In 2019, 1.1 million people across Africa died because of air pollution – which “threatens to increase” as cities expand in line with economic growth
According to new data, air pollution was the cause of 1.1 million deaths across Africa in 2019. Among these cases, household air pollution via indoor stoves were responsible for an astounding 700,000 deaths. On the other hand, outdoor pollution took 400,000 lives.
The study, published in The Lancet Planetary Health, casts a foreboding image of future air pollution deaths – especially in relation to COVID, the virus that is made more potentially fatal by air pollution.
African population will triple by 2100
In a different study, scientists pointed out that cities globally take up just 3% of the Earth. As Africa continues to change, the density of cities will change with it.
Currently, the population is expected to triple from 1.3 billion in 2020, to 4.3 billion by 2100. Life expectancy, happily, is almost doubled.
Boston College Professor of Biology Philip Landrigan, who led the study, said: “The most disturbing finding was the increase in deaths from ambient air pollution. While this increase is still modest, it threatens to increase exponentially as African cities grow in the next two to three decades and the continent develops economically.”
Pattern of death increasing, especially from ambient pollution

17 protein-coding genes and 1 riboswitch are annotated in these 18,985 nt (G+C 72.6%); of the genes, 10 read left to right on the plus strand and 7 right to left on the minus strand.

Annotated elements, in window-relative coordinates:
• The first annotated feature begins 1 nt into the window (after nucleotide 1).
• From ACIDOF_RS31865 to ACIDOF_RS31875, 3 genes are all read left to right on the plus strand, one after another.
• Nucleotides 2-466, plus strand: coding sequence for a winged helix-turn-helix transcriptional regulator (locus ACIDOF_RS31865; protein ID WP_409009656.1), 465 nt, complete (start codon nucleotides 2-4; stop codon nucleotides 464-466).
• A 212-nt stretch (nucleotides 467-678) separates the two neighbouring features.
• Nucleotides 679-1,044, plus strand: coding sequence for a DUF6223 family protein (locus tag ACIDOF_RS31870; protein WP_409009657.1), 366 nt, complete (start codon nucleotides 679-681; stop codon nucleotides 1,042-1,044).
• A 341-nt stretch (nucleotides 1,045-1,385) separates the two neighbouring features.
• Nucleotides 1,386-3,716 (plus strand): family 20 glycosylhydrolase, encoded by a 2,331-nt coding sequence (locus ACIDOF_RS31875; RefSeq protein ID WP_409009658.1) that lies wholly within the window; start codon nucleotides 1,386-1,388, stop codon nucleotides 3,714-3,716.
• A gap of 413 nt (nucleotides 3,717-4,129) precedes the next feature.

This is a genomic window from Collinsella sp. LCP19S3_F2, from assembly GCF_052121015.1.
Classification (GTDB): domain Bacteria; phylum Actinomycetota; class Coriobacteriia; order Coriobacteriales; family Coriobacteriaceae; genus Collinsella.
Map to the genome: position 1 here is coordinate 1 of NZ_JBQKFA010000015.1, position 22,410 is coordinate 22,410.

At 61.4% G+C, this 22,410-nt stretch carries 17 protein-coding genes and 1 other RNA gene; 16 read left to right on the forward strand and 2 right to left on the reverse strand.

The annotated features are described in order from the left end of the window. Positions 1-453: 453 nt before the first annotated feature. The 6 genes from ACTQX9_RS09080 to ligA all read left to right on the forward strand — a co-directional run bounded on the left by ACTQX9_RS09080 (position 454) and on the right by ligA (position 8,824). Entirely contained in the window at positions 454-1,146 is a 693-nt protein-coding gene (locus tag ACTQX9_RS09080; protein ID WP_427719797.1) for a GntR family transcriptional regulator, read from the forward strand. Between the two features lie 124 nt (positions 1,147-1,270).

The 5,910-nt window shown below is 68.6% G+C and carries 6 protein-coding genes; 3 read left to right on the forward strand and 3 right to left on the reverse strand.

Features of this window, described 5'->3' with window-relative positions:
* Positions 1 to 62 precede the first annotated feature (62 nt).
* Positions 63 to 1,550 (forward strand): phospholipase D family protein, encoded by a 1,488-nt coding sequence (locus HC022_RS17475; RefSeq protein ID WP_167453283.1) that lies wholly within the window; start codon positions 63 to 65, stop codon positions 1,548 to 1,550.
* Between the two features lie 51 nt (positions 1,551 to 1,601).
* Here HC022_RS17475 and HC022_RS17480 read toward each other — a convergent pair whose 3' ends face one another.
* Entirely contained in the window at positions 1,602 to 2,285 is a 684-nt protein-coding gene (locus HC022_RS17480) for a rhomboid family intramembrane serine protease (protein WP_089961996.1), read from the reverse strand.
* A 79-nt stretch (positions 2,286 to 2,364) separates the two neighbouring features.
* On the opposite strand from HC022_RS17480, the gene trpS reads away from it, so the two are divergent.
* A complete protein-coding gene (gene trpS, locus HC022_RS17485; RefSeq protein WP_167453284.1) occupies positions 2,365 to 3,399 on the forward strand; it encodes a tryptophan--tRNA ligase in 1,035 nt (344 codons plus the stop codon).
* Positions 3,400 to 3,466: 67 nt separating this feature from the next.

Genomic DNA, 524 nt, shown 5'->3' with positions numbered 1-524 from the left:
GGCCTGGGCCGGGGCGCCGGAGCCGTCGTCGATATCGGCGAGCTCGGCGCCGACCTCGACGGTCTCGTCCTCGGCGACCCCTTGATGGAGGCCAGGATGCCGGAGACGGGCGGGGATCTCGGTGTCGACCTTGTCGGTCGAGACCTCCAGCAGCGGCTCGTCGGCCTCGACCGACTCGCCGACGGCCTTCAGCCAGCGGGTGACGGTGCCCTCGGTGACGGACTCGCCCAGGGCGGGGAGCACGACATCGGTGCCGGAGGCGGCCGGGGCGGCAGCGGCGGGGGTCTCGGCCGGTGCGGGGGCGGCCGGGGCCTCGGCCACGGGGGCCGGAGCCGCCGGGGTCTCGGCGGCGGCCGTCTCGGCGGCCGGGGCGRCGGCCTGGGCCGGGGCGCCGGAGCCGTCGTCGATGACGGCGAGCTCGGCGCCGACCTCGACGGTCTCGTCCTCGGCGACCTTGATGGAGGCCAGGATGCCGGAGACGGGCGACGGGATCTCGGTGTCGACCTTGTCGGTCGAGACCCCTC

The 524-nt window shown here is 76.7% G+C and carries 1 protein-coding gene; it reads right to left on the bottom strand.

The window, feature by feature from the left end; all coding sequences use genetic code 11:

The study examined trends in air pollution in Africa to determine impacts on human health and economic development in 54 African countries. The team devoted special attention to three rapidly developing Sub-Saharan countries – Ethiopia, Ghana and Rwanda.
The team found that fossil fuel combustion created outdoor air pollution, which killed 29.15 people per 100,000 in 2019. This pattern of death is up from 1990, at which time 26.13 people died per 100,000 from the same air pollution. While the increase may seem marginal, the projection population increase in line with the status of climate change and viral respiratory diseases creates a stark warning for future health across the African continent.
As expected, the trend in outdoor pollution is most clear in Ghana – the most economically advanced of the countries. The same effect is becoming apparent in Ethiopia and Rwanda too.
Transition to “wind and solar energy”, say researchers
Professor Landrigan further commented: “We encourage Africa’s leaders to take advantage of the fact that their countries are still relatively early in their economic development and to transition rapidly to wind and solar energy, thus avoiding entrapment in fossil-fuel-based economies. We argue that African countries are in a unique position to leapfrog over mistakes made elsewhere and to achieve prosperity without pollution.
“Air pollution in Africa threatens economic development and future growth, but can be avoided by wise leaders who transition rapidly to wind and solar energy and avoid entrapment by coal, gas and oil.”